If you were worth a million dollars, you might buy a fine watch to measure time. Rolex, Breitling, Seiko, this watch could run a couple thousand dollars. If you’re Jeff Bezos, you spend $42 million on a 200-foot clock inside a mountain, engineered to withstand Armageddon and tick 10,000 years.
That sounds like a lot of money, but compared to Bezos’ $25.2 billion, it’s akin to our millionaire buying a single Rolex. No big deal for Bezos.
The last time we covered the 10,000 Year Clock project, Bezos was freshly aboard. Along with 3,300 smaller investors, the Long Now Foundation finally had enough money to make their clock tick. Bezos even provided a mountain in Texas for the clock’s setting.
The 10,000 Year Clock will have an 8-foot face, 700-pound gear wheel, 300-pound steel pendulum, and a never-repeating set of 3.65 million distinct chime sequences programmed by 10,000 Year Clock inventor and co-founder, Danny Hillis. Perched atop this apparatus, an orrery will display astronomical positions and the year.
So how close is the foundation to fulfilling their vision? In late 2011, the Long Now team successfully drilled a 500-foot deep, 12.5-foot wide shaft in their Texas mountain. Meanwhile, the foundation’s website is a wealth of clock parts—giant steel wheels and spinning gears—built on a Jack-and-the-Beanstalk scale.
The winder and main differential, key components of the power storage system, were the first parts completed. The clock derives power from visitors physically winding it or from a series of rods that change length as the temperature varies between day and night.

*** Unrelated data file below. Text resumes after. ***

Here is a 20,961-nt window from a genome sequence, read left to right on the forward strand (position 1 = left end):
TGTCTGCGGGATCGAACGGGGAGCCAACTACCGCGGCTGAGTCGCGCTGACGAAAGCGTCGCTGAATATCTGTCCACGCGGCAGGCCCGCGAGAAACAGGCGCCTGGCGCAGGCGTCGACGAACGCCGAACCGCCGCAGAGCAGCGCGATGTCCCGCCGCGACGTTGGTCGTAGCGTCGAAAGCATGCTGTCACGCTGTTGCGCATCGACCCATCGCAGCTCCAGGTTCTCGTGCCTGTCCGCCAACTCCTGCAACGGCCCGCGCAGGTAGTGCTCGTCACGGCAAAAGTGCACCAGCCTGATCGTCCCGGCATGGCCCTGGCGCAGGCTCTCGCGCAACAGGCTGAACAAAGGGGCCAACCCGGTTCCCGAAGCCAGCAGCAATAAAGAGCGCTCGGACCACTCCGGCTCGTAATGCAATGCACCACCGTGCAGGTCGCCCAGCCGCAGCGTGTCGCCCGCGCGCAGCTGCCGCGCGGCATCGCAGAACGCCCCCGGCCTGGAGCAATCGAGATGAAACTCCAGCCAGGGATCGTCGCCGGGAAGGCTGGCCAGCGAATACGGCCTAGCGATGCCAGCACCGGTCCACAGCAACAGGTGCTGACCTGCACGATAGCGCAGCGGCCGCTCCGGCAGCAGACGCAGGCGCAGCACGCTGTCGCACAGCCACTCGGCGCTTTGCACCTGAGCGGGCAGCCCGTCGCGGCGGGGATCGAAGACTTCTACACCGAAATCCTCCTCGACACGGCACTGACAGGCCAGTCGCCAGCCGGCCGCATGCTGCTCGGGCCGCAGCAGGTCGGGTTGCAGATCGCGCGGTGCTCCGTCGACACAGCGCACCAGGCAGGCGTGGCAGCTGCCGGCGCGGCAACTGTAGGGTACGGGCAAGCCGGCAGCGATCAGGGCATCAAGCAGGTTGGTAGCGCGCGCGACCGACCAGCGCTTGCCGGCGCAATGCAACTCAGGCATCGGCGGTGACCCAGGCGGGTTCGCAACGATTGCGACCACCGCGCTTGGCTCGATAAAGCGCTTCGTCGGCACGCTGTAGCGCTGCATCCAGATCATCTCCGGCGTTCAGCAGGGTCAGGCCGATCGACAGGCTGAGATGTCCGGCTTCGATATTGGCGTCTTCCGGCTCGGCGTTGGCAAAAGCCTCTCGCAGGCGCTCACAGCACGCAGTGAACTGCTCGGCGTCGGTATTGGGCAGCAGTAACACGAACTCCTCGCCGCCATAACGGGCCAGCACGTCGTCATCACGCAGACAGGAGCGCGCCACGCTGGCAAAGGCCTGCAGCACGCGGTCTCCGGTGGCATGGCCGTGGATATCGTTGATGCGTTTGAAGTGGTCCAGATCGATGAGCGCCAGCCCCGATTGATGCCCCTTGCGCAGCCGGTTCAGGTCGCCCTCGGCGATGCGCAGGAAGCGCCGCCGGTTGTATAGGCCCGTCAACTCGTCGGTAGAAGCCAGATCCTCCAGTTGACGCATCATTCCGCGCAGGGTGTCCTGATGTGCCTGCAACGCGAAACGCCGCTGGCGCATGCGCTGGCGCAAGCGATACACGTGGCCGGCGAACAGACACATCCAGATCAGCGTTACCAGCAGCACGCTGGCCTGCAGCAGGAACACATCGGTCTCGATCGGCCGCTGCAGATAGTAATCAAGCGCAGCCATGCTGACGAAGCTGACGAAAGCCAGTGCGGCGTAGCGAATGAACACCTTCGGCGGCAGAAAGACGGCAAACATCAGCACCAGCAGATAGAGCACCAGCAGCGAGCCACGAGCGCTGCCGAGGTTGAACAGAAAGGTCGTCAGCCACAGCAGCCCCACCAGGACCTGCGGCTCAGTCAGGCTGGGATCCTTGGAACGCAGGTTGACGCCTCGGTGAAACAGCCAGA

The steel power storage wheels wind a 75-foot geared steel spine, 20 feet of which is already built. Smaller elements (gears and rollers) are titanium with ceramic bearings. Although the system isn’t lubricated, it efficiently converts over 90% of the supplied outside energy into clock energy.
The foundation says they’ll build and install another clock for installation in a mountain in Nevada. But there’s no end date in sight for either location. These clockmakers take the long view—which is, of course, the point. The Long Now Foundation hopes their projects will get people to think about a much longer “now” than they do currently.
For some, the 10,000 Year Clock may frame our place in time like Voyager and Carl Sagan’s “pale blue dot” framed our place in space. (See here for author Michael Chabon's clock meditation.) More importantly, the Clock of the Long Now gets people thinking about the future.
If the clock's construction marks civilization’s middle age—halfway between its birth 10,000 years ago and the clock's 10,000-year future lifespan—are we at the graph’s apex or the midpoint of an upward slope? The late 19th and early 20th centuries were optimistic about the future. Perhaps naively so. But most of the last few decades have been fixated on a “no future” or end of civilization scenario.
Maybe the doomsayers are right, and after civilization’s ultimate demise, some lone druid will live in the mountain, the caretaker of a magical device whose art has long been forgotten. Then again, maybe not. We can’t know the future, but we can imagine it, and in the imagining, create its likeness.